Taipei luxury hotel criticised for serving rabbit meat

Taipei luxury hotel criticised for serving rabbit meat

The Sherwood Taipei, one of the city's most famous five-star luxury hotels, suffered major online criticism from netizens over reports that the hotel's restaurant served rabbit meat as part of its seasonal winter menu.

Online critics and rabbit owners posted their opinions on their Facebook pages and started a special event condemning the consumption of rabbit meat as cruel.

Online critics called for the hotel to halt the sale of rabbit meat and received 900 Facebook "likes" by 10 p.m. on Tuesday after going public earlier in the day. The event had 1,600 participants as of last night.

The Sherwood Taipei stated that their sale of rabbit meat was entirely legal and they do not plan to change their winter menu. The Facebook event boycotting the luxury hotel's sale of rabbit meat was started by a rabbit owner surnamed Lin.

Lin stated that she has owned rabbits for over five years and feels that they are members of her family. Lin believes selling and consuming rabbit meat is inconceivable and cruel.

"Could you take a cat or a dog you have raised and cook them to put on a table?" she commented.

The five-star institution has recently been promoting its winter menu at the Yi Yuan Chinese restaurant, which puts emphasis on specialty rabbit, snake, turtle, and other rarely consumed animals. The title of the dish featuring rabbit meat is a play on words "hopping hot pot".

Each pot retails for NT$1,600 (S$66) and requires prior reservation by guests, the hotel stated. The hotel also indicated that the rabbit meat comes from a supplier in Kaohsiung, however the hotel was unwilling to divulge which supplier they use.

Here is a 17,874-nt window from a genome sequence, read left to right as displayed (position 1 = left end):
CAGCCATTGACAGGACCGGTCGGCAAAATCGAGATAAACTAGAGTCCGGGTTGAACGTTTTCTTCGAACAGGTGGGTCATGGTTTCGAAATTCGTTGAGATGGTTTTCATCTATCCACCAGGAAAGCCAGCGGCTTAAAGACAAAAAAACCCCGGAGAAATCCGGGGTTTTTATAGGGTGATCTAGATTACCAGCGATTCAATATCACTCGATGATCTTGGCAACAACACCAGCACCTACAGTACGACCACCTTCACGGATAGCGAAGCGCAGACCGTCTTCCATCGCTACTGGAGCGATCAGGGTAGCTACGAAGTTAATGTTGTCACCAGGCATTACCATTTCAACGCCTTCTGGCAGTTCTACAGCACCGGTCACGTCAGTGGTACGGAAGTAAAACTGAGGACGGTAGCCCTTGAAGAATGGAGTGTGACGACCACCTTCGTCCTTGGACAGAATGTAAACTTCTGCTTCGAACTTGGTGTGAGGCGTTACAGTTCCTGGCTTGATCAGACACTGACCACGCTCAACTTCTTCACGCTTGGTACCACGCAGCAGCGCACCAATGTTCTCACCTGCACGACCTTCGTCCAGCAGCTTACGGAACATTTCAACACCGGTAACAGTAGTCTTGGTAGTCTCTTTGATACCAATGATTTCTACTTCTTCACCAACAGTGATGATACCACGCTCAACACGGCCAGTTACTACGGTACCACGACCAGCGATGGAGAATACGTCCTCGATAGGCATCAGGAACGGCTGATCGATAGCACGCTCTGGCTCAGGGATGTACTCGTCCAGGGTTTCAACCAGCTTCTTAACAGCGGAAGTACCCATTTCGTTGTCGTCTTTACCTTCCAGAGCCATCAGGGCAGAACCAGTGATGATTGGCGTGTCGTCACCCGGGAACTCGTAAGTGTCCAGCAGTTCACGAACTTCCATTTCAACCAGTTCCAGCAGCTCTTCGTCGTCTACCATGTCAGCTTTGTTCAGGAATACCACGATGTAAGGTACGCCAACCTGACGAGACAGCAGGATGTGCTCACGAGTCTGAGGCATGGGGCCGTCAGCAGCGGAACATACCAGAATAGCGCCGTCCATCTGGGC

The hotel claimed their decision to continue the dish in the future would depend on its popularity with customers.

The Executive Yuan's Council of Agriculture stated that there are currently only 35 locations in Taiwan that have a license to raise rabbits, with a combined total of 8,400 rabbits.

These rabbits are primarily used for animal testing and as household pets, while a slim minority are consumed, stated the council.

The council also said in their statement that the sale of rabbit meat is entirely legal despite public sentiment toward serving rabbit meat being quite negative.

Director of Traditional Chinese Medicine at Cheng Hsin General Hospital stated that rabbit meat, along with pork and lamb, belongs to the group of warm foods, and does not particularly supplement the body, but simply satisfies one's appetite.

The director reminded the public that those who have high-blood pressure or kidney disease should avoid eating too much of these meats, which may have adverse effects.

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